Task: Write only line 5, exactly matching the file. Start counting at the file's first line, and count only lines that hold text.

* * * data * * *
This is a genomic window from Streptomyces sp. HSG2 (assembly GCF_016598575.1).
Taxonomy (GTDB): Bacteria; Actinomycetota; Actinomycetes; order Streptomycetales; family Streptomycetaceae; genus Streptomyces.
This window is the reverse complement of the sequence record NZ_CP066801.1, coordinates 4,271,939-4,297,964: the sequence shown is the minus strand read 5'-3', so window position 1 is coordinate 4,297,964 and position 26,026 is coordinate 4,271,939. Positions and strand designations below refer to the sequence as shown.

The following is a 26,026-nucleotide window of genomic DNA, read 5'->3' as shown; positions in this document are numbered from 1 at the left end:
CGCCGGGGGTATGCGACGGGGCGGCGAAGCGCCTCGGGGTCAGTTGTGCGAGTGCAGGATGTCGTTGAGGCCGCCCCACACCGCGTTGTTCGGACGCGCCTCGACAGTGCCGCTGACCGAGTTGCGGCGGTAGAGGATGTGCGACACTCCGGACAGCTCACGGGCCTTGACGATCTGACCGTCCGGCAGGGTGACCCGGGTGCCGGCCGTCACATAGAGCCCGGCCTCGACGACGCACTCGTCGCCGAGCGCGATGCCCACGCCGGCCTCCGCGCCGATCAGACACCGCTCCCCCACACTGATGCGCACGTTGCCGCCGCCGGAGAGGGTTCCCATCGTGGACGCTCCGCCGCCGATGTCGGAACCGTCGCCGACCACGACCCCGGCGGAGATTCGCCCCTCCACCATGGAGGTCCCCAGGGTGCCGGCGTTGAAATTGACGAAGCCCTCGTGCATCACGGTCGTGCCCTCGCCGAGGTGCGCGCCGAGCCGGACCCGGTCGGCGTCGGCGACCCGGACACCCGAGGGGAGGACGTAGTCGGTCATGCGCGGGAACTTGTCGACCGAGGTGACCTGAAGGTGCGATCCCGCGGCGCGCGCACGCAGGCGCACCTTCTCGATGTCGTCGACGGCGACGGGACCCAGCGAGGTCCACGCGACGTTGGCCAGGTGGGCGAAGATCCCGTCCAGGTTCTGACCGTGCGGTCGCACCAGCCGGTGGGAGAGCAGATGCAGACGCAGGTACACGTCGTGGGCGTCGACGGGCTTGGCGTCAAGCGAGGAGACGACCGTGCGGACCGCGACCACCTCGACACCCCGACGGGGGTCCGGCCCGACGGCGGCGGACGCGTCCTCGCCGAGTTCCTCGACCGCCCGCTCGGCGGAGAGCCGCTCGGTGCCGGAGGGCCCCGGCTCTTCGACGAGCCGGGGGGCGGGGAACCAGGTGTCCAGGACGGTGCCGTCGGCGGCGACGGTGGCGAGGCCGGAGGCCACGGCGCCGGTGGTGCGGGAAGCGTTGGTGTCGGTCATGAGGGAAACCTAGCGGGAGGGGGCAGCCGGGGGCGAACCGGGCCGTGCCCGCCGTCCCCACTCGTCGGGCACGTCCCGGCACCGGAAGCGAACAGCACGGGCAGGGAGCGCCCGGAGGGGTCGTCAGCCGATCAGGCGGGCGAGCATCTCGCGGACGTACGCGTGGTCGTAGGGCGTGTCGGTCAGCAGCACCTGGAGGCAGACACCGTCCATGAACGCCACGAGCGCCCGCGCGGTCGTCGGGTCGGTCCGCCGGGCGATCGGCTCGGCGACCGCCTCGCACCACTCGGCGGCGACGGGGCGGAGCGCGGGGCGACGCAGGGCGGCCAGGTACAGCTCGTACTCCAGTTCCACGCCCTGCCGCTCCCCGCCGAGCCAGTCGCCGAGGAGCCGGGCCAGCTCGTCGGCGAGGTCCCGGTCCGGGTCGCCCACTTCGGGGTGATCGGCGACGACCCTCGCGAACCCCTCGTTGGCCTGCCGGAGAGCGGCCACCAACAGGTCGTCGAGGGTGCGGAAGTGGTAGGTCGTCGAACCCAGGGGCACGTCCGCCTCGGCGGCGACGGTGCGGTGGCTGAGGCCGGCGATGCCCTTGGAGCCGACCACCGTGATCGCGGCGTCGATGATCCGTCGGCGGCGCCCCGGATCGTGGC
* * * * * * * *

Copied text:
CGCCGGGGGTATGCGACGGGGCGGCGAAGCGCCTCGGGGTCAGTTGTGCGAGTGCAGGATGTCGTTGAGGCCGCCCCACACCGCGTTGTTCGGACGCGCCTCGACAGTGCCGCTGACCGAGTTGCGGCGGTAGAGGATGTGCGACACTCCGGACAGCTCACGGGCCTTGACGATCTGACCGTCCGGCAGGGTGACCCGGGTGCCGGCCGTCACATAGAGCCCGGCCTCGACGACGCACTCGTCGCCGAGCGCGATGCCCACGCCGGCCTCCGCGCCGATCAGACACCGCTCCCCCACACTGATGCGCACGTTGCCGCCGCCGGAGAGGGTTCCCATCGTGGACGCTCCGCCGCCGATGTCGGAACCGTCGCCGACCACGACCCCGGCGGAGATTCGCCCCTCCACCATGGAGGTCCCCAGGGTGCCGGCGTTGAAATTGACGAAGCCCTCGTGCATCACGGTCGTGCCCTCGCCGAGGTGCGCGCCGAGCCGGACCCGGTCGGCGTCGGCGACCCGGACACCCGAGGGGAGGACGTAGTCGGTCATGCGCGGGAACTTGTCGACCGAGGTGACCTGAAGGTGCGATCCCGCGGCGCGCGCACGCAGGCGCACCTTCTCGATGTCGTCGACGGCGACGGGACCCAGCGAGGTCCACGCGACGTTGGCCAGGTGGGCGAAGATCCCGTCCAGGTTCTGACCGTGCGGTCGCACCAGCCGGTGGGAGAGCAGATGCAGACGCAGGTACACGTCGTGGGCGTCGACGGGCTTGGCGTCAAGCGAGGAGACGACCGTGCGGACCGCGACCACCTCGACACCCCGACGGGGGTCCGGCCCGACGGCGGCGGACGCGTCCTCGCCGAGTTCCTCGACCGCCCGCTCGGCGGAGAGCCGCTCGGTGCCGGAGGGCCCCGGCTCTTCGACGAGCCGGGGGGCGGGGAACCAGGTGTCCAGGACGGTGCCGTCGGCGGCGACGGTGGCGAGGCCGGAGGCCACGGCGCCGGTGGTGCGGGAAGCGTTGGTGTCGGTCATGAGGGAAACCTAGCGGGAGGGGGCAGCCGGGGGCGAACCGGGCCGTGCCCGCCGTCCCCACTCGTCGGGCACGTCCCGGCACCGGAAGCGAACAGCACGGGCAGGGAGCGCCCGGAGGGGTCGTCAGCCGATCAGGCGGGCGAGCATCTCGCGGACGTACGCGTGGTCGTAGGGCGTGTCGGTCAGCAGCACCTGGAGGCAGACACCGTCCATGAACGCCACGAGCGCCCGCGCGGTCGTCGGGTCGGTCCGCCGGGCGATCGGCTCGGCGACCGCCTCGCACCACTCGGCGGCGACGGGGCGGAGCGCGGGGCGACGCAGGGCGGCCAGGTACAGCTCGTACTCCAGTTCCACGCCCTGCCGCTCCCCGCCGAGCCAGTCGCCGAGGAGCCGGGCCAGCTCGTCGGCGAGGTCCCGGTCCGGGTCGCCCACTTCGGGGTGATCGGCGACGACCCTCGCGAACCCCTCGTTGGCCTGCCGGAGAGCGGCCACCAACAGGTCGTCGAGGGTGCGGAAGTGGTAGGTCGTCGAACCCAGGGGCACGTCCGCCTCGGCGGCGACGGTGCGGTGGCTGAGGCCGGCGATGCCCTTGGAGCCGACCACCGTGATCGCGGCGTCGATGATCCGTCGGCGGCGCCCCGGATCGTGGC